Spring had come early that year, in late March. It was Friday, the last day of school before Easter break. Eddie Walker, wearing black dingo boots, his wool-lined jacket tied around his waist, walked from the access road to the Interstate. As his feet crunched on the gravel roadbed, mail stuffed inside an ignored textbook in hand, his mind wandered ahead to hanging out with Charlie Dodson the following day.
Until Charlie, Eddie had been fairly friendless since second grade, when Dad had left and Mom had moved them to live with her parents near a small North Carolina mill town.
Dad had moved on to Tampa, working at a vague job such as a glass plant; Eddie was not sure and neither was Mom. She only cared about the checks that theoretically arrived every month, but rarely actually did. Living at the edge of the district of his school, with no one close to his age in the mobile homes dotting the lower slopes of the mountain, left him lonely. His mother worked late and his grandparents were too old to drive, so Eddie had never joined the Boy Scouts or Little League baseball.
Eddie crossed the brook that trickled beside the road at a curve, taking the trail he used as a shortcut to get home. As he began his upward stroll through the budding magnolias and pines, Eddie saw something stir under the wet leaves near his feet. He paused, and looked down to see a young snake, two feet in length, brownish with white stripes running down its body. Startled, Eddie moved back a step. He hated snakes. He was never sure which ones were poisonous.
The snake merely passed across Eddie’s path, seemingly unaware of his presence, so he bent, picked up a stick, and poked at it. Harmless, he concluded. It felt strange to respond this way; usually Eddie recoiled in fear, but this time there was a sense of proactive empowerment. He allowed the snake to wrap its head and upper body around the entire length of the stick, its face barely an inch from Eddie’s hand, before flinging them both over the rusted barbed wire fence several feet away.
Eddie stood, now believing he no longer feared snakes. He felt he had grown, just a little.
The next morning, at around nine, a car pulled up around the corner. Charlie had arrived. He was new to the school, having moved from Michigan in time for seventh grade. He and Eddie got along well from the start, sharing a couple of classes, sitting together at lunch.
Charlie got out, pulling his checked wool coat close against the cold, long blond hair spreading over his shoulders. His mother drove off after a hug and a reminder to call her to pick him up, and then he and Eddie went inside.
“We are going to take the bus to the mall,” Eddie announced to his grandmother, who was busy reading a magazine while his grandfather sat in the chair beside her, staring at the television. Eddie felt proud to show off that he had a friend and impress Charlie with his command of the house. His grandmother nodded, telling them to have fun. She had already left him five dollars for the trip, this excursion into the city. Eddie had wanted to show Charlie the mountain and wander the thick woods behind the trailer, however Charlie preferred going into town, hanging out. Play pinball.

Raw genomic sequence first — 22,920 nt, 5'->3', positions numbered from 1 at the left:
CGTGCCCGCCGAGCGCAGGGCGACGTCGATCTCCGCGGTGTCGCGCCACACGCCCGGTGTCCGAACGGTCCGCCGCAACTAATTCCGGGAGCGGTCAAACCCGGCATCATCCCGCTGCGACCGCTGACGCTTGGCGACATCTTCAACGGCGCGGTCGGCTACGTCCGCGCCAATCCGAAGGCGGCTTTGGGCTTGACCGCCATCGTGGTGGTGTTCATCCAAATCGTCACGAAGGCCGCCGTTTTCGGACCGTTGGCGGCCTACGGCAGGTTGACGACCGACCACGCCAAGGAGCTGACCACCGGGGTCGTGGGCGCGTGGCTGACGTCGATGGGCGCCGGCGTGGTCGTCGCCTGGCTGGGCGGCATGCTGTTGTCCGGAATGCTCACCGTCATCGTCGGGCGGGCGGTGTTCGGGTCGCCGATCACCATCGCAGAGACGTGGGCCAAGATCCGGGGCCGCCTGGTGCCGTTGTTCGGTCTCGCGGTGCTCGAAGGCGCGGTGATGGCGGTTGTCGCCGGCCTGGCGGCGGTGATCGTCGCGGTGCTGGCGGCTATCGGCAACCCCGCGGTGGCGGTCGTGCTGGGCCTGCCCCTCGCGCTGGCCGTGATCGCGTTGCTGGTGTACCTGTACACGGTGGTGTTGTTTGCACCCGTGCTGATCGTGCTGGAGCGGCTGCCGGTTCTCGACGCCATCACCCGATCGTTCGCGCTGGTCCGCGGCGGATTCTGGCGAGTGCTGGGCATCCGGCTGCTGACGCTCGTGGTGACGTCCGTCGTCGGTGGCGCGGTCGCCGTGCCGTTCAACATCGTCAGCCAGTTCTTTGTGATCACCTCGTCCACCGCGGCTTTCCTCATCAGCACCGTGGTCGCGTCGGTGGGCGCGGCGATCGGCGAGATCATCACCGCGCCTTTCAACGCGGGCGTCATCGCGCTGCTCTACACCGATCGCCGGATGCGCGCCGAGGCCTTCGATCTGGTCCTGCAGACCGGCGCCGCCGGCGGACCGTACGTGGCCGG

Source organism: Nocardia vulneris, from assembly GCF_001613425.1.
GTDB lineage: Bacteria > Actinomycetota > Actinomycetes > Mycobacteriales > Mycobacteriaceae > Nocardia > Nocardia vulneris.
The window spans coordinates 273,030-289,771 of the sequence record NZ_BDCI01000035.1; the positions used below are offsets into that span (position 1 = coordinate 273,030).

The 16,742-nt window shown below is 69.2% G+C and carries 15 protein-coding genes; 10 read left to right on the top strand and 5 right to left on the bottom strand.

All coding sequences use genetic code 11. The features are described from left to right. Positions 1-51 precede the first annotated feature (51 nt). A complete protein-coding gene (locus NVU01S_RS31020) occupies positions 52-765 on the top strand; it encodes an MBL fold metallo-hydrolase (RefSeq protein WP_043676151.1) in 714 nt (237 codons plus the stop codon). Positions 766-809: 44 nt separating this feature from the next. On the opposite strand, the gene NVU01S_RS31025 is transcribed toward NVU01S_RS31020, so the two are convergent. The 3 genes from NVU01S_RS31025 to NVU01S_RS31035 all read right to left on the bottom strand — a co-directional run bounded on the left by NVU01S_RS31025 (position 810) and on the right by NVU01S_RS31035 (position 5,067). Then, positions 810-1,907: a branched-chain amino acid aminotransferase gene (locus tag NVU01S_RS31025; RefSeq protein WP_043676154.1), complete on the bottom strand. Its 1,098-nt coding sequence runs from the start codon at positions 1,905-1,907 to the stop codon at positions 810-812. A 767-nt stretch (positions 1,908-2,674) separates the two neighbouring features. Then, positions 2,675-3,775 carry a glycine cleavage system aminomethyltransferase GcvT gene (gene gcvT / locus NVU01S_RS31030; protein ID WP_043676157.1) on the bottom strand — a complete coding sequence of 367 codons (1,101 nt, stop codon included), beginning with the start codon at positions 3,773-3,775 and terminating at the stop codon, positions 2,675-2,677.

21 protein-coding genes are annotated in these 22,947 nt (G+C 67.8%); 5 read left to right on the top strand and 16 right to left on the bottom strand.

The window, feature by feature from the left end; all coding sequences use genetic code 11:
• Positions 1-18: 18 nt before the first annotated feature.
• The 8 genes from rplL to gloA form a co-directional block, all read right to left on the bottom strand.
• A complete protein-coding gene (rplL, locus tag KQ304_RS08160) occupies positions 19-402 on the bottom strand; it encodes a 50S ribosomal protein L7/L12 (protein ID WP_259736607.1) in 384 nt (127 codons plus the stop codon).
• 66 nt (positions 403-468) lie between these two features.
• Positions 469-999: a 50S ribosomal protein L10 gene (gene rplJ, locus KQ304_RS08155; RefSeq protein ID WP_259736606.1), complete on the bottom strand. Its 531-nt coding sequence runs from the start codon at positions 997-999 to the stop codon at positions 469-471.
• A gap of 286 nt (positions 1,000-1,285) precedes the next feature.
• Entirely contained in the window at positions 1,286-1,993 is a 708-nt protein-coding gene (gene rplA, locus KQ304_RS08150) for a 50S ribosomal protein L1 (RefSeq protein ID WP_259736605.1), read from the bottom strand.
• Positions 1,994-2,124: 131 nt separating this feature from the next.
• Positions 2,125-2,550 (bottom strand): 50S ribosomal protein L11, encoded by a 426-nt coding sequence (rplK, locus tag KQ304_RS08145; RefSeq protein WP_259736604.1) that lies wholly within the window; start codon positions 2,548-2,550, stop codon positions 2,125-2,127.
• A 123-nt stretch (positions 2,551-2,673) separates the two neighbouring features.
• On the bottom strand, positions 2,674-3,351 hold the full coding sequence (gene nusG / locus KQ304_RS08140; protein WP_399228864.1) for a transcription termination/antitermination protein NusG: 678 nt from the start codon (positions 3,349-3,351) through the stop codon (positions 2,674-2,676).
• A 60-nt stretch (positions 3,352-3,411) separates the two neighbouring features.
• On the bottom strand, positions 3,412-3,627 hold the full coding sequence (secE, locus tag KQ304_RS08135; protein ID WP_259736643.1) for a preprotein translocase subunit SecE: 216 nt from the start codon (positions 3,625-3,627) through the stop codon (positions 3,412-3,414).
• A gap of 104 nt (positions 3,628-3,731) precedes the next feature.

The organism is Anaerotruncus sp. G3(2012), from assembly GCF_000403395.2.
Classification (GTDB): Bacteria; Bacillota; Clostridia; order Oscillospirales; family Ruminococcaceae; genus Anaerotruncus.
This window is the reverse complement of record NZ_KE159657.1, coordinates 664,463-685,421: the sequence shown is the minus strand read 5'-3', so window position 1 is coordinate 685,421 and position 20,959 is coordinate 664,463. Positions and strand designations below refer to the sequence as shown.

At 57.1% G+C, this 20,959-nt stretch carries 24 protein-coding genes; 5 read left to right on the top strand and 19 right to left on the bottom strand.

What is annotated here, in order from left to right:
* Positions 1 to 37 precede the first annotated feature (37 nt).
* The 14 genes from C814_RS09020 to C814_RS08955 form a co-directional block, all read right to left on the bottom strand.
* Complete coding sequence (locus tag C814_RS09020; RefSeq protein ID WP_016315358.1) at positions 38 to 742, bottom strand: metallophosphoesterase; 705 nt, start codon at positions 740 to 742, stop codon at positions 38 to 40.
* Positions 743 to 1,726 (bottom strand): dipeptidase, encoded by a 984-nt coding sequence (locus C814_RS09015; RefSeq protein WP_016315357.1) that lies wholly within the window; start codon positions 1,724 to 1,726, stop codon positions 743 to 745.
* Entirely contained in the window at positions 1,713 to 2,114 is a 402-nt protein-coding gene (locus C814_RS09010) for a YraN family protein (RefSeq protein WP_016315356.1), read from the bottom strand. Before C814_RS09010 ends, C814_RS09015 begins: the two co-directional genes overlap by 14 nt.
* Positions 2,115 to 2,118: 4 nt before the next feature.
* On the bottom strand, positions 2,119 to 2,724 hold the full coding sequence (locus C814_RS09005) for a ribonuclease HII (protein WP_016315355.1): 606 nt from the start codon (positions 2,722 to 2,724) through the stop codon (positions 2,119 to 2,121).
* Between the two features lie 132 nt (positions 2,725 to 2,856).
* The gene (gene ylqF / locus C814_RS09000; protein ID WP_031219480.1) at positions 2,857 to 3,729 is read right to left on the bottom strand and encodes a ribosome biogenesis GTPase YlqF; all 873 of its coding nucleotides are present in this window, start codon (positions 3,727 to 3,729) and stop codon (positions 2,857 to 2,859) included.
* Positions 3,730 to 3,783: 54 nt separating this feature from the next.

They walked the path down to the gravel track, taking the access road to the overpass above the Interstate. When they crossed the overpass, Charlie pointed at the railroad track.
“Ever ride trains?”
“Yeah. All the time,” Eddie lied.
They wandered past the row of mailboxes and stood by the rail bed, watching the freight slowly coming in. Eddie waited for Charlie to grab hold of the metal ladder on the empty flatbed, and copied his move.
They laid on their sides to watch the farmland and forested mountains beyond the Interstate.
Charlie sat up and reached into his jacket pocket. “Wanna cig?”
“Sure, man.” Eddie had started smoking, sneaking cigarettes in the woods behind the softball field during recess. He took a Winston from the pack as Charlie lit it with a fly fisher lighter.
They stared at the desolate sky, the flatbed jolting slightly as the train picked up speed at a straightaway.
“Do you know where to get off?” Charlie’s blond hair blew over his face, framing the cigarette between his lips.
“The I-26 exchange under construction.” Eddie leaned on his side to see where they were. “We’re passing over the river.”
Suddenly the train lurched as it hit a curve, causing Eddie to bounce in the air, landing on his shoulders and upper back. When he turned to look for Charlie, he was gone.
“SHIT!” Eddie crawled to the edge and looked over to see where Charlie had fallen off. The train was still passing over the bridge, with the river flowing sixty feet below, brown and languid.
When the train halted he ran furtively out of the rail yard, slowing when he made it to the river road. He saw the ambulances and fire trucks along the bank by the bridge.
He took a path that led to the other side of his mountain, walking through trammeled ground, the path worn to a gully. As periods of silence were broken by the cries of the whippoorwills, he felt himself two steps past redemption.
When Eddie arrived home, it was night. Mom, grandparents waited outside the house.
Mike Lee is an editor, photographer and reporter for a trade union newspaper in New York City. His fiction is published in Soft Cartel, Ghost Parachute, Reservoir, The Alexandria Quarterly and others. Website: www.mleephotoart.com